Thursday, 27 April 2017

Rare Disease Day 2017 Raynaud's Scleroderma Patient's Unmet Medical Research Needs - Nicola Whitehill

Less than a week remains until Rare Disease Day, February 28th, the theme for which, this year, is research. In this article I discuss some of the many current unmet research needs of the systemic scleroderma and Raynaud’s patient. 

Clearly, a cure, combined with understanding to the disease cause, are the ultimate dream. #SclerodermaFreeWorld #RaynaudsFreeWorld.

In the meantime, there remains a huge medical need for improvement on current medications and treatments, which, are disease modifying agents at best. Sadly, they are not a true certainty that the patient will respond optimally, since no two patients are alike, presenting with the same set of symptoms.

Here in the UK, we are extremely fortunate to have fantastic trail blazer medics and other scleroderma health professional experts, who, last year published the UK Scleroderma Treatment  Guidelines.

In my first article, Click here, about Rare Disease Day 2017, I focussed on the current research global landscape along with Government commitments to Rare Disease Strategies, including the UK Strategy and research investment.

If you live in the UK, click here to download a letter drafted by RareDiseaseUK which can be sent to your MP.

Volume 1 Number 3 can be accessed here

An article of particular interest, highlighting a clinical unmet need is ‘Gastrointestinal manifestations of systemic sclerosis’ discussed by Andrew B. Shreiner, Charles Murray, Christopher Denton, Dinesh Khanna.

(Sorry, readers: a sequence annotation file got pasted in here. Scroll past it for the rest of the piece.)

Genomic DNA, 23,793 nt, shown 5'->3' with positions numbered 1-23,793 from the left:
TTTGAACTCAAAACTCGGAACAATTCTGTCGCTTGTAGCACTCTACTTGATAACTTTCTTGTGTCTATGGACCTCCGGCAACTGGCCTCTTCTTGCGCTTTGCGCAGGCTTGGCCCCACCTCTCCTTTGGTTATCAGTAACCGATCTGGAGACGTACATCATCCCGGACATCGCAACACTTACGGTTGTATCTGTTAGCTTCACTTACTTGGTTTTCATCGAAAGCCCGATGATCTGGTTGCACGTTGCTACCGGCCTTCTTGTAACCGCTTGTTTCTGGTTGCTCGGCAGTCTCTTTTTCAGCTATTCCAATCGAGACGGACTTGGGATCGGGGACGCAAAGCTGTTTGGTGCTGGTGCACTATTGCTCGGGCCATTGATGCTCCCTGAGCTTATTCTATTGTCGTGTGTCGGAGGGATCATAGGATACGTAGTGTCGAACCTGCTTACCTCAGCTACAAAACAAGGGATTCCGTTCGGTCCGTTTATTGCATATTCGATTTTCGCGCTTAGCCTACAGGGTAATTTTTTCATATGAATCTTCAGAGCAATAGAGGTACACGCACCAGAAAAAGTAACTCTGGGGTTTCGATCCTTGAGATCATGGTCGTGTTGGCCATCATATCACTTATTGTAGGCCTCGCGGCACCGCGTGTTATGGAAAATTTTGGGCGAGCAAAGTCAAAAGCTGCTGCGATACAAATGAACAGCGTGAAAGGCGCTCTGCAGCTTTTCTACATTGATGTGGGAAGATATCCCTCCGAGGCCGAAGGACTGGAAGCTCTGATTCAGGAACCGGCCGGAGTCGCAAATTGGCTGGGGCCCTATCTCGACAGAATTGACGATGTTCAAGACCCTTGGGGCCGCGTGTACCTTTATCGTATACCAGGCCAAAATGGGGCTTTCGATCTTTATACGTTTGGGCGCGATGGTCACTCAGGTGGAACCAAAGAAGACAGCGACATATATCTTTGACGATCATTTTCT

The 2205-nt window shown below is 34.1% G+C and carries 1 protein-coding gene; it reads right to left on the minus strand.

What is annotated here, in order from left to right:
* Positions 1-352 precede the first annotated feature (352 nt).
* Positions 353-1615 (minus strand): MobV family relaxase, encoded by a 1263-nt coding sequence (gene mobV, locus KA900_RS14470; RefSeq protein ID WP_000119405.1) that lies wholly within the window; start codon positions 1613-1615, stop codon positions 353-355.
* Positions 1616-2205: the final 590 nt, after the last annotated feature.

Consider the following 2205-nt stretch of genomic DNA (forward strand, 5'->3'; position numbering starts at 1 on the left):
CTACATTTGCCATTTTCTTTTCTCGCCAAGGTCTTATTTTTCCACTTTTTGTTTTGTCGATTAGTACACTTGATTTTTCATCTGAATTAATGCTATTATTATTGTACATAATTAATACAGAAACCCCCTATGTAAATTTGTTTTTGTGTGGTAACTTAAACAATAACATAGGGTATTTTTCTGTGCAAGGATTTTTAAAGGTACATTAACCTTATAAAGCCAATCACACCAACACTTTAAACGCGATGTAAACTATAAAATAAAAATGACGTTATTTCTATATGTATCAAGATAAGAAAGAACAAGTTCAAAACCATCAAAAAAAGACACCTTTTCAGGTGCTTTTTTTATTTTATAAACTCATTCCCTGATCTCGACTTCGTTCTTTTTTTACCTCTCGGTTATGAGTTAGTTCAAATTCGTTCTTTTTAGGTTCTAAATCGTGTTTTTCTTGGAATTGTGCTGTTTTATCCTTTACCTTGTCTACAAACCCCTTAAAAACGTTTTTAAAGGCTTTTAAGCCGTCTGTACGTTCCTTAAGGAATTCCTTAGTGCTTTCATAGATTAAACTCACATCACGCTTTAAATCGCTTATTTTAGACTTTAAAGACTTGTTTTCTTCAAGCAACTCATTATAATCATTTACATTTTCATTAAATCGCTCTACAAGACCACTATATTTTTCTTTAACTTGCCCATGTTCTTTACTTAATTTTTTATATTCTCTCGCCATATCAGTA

The Abstract of which reads:

‘In patients with systemic sclerosis (SSc), gastrointestinal (GI)-tract involvement is almost universal. Any segment of the GI tract from mouth to anus can be involved, and GI symptoms are a frequent cause of morbidity. In several cases, GI-tract involvement can progress to the point of malnutrition requiring parenteral nutrition. GI-tract involvement in SSc contributes to disease-related mortality although mostly as a co-morbdity rather than direct cause of death.’

I highlighted in 'My Skin is Cured from Scleroderma, Click  here, as to, how my 
gastro-intestinal symptoms remain a challenge to me, which I have eased further to changing my diet. Read more  here.

As I stated in my introduction, the unmet clinical needs of the scleroderma patient are plentiful, providing a plethora of avenues for further research and pharmaceutical company interest.

Often, these clinical unmet needs can be overlooked since they are not life threatening where time is a luxury. I wrote about 'The Importance of an Early Diagnosis'  here

Systemic Scleroderma affects the entire body, targeting the body’s organs as well as the vascular, musculo-skeletal and connective tissue systems.

Symptoms can often overlap with other autoimmune diseases, such as fatigue, mobility, pain and hair loss.

On Day 18 of Scleroderma Awareness Month 2016 I focussed on the contracture of the mouth, as well as the dental issues which systemic scleroderma can cause, in addition to sclerodactyl hands- where the fingers shorten and curl in on themselves.